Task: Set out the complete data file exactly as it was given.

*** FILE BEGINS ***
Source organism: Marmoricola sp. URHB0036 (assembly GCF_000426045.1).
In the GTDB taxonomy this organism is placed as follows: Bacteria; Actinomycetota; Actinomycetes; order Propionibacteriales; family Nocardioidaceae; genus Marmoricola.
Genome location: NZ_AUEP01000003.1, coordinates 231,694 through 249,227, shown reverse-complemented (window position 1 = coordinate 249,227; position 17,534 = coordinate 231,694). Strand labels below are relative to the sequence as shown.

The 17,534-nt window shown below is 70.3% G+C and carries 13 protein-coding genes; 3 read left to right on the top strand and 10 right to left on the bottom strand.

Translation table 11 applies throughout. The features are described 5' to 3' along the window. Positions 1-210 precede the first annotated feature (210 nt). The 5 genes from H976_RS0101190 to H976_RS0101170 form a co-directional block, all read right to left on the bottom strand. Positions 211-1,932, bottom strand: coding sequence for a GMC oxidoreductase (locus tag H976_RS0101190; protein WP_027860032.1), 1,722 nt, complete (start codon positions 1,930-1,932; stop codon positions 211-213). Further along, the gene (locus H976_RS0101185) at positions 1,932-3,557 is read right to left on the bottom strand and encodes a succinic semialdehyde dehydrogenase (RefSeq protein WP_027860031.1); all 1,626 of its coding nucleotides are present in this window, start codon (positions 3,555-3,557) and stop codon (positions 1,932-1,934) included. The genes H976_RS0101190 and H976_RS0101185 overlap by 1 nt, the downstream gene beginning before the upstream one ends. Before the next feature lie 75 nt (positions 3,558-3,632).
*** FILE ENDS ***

Source organism: Marmoricola sp. URHB0036 (assembly GCF_000426045.1).
In the GTDB taxonomy this organism is placed as follows: Bacteria; Actinomycetota; Actinomycetes; order Propionibacteriales; family Nocardioidaceae; genus Marmoricola.
Genome location: NZ_AUEP01000003.1, coordinates 231,694 through 249,227, shown reverse-complemented (window position 1 = coordinate 249,227; position 17,534 = coordinate 231,694). Strand labels below are relative to the sequence as shown.

The 17,534-nt window shown below is 70.3% G+C and carries 13 protein-coding genes; 3 read left to right on the top strand and 10 right to left on the bottom strand.

Translation table 11 applies throughout. The features are described 5' to 3' along the window. Positions 1-210 precede the first annotated feature (210 nt). The 5 genes from H976_RS0101190 to H976_RS0101170 form a co-directional block, all read right to left on the bottom strand. Positions 211-1,932, bottom strand: coding sequence for a GMC oxidoreductase (locus tag H976_RS0101190; protein WP_027860032.1), 1,722 nt, complete (start codon positions 1,930-1,932; stop codon positions 211-213). Further along, the gene (locus H976_RS0101185) at positions 1,932-3,557 is read right to left on the bottom strand and encodes a succinic semialdehyde dehydrogenase (RefSeq protein WP_027860031.1); all 1,626 of its coding nucleotides are present in this window, start codon (positions 3,555-3,557) and stop codon (positions 1,932-1,934) included. The genes H976_RS0101190 and H976_RS0101185 overlap by 1 nt, the downstream gene beginning before the upstream one ends. Before the next feature lie 75 nt (positions 3,558-3,632).